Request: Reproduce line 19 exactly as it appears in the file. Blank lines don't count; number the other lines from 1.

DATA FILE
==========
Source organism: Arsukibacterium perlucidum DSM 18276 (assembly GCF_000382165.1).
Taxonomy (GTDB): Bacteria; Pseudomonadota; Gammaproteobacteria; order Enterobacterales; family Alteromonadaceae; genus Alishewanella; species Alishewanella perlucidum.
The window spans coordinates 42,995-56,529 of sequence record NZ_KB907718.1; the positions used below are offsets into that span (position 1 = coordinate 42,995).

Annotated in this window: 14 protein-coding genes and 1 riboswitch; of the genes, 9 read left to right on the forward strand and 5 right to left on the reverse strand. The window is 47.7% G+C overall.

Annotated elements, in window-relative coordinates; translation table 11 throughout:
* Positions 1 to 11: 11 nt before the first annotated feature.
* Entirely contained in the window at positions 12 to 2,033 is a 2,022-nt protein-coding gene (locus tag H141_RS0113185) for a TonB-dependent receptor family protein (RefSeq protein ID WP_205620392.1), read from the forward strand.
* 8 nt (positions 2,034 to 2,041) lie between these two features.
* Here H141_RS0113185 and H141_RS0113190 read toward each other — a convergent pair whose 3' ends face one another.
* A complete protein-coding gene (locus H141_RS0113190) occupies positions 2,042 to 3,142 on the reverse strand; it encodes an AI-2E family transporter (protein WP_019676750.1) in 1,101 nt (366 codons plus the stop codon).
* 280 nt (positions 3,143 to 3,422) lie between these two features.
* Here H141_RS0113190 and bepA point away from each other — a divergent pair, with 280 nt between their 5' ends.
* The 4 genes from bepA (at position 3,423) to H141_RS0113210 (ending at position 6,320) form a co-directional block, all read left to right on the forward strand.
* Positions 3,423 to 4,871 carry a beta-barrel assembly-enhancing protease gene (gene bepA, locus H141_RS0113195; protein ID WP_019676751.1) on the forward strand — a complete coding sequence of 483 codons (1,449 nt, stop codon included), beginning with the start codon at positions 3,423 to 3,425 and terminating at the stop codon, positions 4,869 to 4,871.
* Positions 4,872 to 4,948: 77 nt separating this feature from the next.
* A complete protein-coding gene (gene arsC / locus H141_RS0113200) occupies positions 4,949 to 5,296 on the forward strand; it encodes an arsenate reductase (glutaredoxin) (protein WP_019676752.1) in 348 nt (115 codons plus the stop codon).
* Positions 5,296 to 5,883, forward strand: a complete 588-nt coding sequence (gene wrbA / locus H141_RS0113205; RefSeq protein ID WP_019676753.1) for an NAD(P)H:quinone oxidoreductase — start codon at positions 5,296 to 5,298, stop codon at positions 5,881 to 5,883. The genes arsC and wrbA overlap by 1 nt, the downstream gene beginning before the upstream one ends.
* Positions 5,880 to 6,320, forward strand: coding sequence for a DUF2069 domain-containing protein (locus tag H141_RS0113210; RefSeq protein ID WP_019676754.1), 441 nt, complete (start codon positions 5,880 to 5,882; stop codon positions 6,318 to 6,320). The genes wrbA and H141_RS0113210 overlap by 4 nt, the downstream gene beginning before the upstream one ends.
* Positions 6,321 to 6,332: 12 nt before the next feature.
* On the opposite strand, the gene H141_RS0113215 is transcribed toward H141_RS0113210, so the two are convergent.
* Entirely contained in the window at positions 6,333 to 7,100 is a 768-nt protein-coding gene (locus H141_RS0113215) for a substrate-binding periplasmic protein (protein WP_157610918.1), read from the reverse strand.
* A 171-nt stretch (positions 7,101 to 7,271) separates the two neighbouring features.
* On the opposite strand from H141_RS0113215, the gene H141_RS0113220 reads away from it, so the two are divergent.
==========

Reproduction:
* Positions 6,321 to 6,332: 12 nt before the next feature.